March 20, 2019

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  • The Reel Estate: Meet Andrei Zvyagintsev

    BY JOSEPH FAHIM Cairo: He’s been called the new Tarkovsky, the chronicler of modern-day Russia, the most gifted Russian filmmaker to arrive in a generation. Ever since his astounding debut “The Return” in 2003, Venice Film Fest’s Golden Lion winner Andrei Zvyagintsev has taken the art-film world by storm with his mystical tales of faith, morality and displacement. His new film, “Elena,” which won the Un Certain Regard – Special Jury Prize last year at the Cannes Film Fest, is distinctly dissimilar to his past works: An urban drama set in Moscow about a middle-aged woman making life-changing decisions in…

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    A noisy discourse on sexual harassment

    BY MARIE-JEANNE BERGER Cairo: Women have been groped this year. They have been grabbed. They have been subjected to the bizarre and menacingly-named “virginity tests.” The soldiers have gone free. Women have been attacked and mobbed by groups opposing their protests in waves; they have run. Women have written about injustice, they have been criticized for their views; hands were broken. They have been stripped and stepped on and damned for it. Their assailants — those meant to serve and protect the people — failed at both and went unpunished. Women have been vilified simply for being there — wherever…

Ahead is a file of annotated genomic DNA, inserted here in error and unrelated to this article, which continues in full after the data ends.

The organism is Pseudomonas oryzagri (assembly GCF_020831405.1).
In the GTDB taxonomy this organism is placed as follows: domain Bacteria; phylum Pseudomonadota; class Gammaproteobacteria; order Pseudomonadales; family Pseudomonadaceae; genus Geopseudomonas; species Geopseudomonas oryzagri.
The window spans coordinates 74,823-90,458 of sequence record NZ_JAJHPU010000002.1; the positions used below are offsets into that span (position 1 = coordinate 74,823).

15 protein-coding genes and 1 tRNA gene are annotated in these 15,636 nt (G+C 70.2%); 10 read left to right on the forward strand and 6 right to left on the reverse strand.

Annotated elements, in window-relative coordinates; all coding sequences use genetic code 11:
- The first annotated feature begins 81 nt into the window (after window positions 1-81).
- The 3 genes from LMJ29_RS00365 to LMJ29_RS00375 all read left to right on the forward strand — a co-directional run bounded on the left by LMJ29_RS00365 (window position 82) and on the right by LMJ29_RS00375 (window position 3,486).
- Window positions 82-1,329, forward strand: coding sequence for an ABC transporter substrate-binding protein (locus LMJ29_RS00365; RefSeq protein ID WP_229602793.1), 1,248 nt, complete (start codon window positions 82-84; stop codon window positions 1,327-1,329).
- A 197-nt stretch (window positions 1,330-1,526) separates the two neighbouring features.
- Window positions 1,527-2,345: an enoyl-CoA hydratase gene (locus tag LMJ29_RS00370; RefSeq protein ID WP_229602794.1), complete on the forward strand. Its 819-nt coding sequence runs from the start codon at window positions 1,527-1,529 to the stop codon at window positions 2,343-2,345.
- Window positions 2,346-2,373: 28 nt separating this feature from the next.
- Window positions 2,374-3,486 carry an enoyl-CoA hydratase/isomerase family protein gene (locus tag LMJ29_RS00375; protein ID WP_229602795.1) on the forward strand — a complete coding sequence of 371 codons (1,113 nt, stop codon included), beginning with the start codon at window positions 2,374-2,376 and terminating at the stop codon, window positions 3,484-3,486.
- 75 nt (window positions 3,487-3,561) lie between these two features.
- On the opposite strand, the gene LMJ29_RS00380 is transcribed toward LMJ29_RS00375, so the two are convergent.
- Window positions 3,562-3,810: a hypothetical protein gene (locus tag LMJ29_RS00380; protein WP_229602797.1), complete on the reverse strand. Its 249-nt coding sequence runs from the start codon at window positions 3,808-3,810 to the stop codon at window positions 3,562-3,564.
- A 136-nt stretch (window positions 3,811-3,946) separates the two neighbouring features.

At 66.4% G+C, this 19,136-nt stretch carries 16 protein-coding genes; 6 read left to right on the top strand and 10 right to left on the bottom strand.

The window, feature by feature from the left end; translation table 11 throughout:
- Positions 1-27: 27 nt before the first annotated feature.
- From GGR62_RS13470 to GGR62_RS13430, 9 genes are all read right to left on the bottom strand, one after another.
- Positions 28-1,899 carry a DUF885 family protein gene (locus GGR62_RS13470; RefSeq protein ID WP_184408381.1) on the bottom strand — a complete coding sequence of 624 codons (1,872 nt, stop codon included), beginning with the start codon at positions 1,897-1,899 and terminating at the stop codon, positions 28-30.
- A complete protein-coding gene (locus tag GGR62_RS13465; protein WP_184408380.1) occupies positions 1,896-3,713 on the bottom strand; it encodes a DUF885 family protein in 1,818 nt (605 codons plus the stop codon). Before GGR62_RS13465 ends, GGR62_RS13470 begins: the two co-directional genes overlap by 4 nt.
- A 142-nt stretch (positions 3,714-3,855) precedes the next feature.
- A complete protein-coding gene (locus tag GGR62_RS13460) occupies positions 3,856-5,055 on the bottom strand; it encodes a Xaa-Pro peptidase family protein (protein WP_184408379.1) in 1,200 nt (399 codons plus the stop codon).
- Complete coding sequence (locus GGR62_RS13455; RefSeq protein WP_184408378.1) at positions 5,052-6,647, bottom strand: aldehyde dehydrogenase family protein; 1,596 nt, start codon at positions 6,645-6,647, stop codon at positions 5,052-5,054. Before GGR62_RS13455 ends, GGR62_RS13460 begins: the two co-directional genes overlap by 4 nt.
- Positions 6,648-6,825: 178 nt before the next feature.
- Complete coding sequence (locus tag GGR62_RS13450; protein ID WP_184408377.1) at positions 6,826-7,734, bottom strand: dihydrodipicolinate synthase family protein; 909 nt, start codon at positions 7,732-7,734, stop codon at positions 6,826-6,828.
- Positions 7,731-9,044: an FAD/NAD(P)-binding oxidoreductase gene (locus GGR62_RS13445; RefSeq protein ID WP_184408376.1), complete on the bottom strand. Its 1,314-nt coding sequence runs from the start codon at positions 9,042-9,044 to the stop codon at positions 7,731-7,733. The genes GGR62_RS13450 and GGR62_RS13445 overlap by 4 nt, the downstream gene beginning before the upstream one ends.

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    In the US with Bassem Youssef

      BY H. A. HELLYER “We’re going to have some great material,” said Bassem Youssef, Egyptian political satirist after hearing the results of the first round of the 2012 presidential election. I knew June was going to be a rather dull time in Egypt. In the same way I knew that taking a research sabbatical for a few months in December 2010 in Cairo was the quietest way to spend the winter. So, I opted to go to the US for a month to advise on a new television show with a little known political satirist named Bassem Youssef. Well, as…

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    Emotional catharsis in El-Maslaha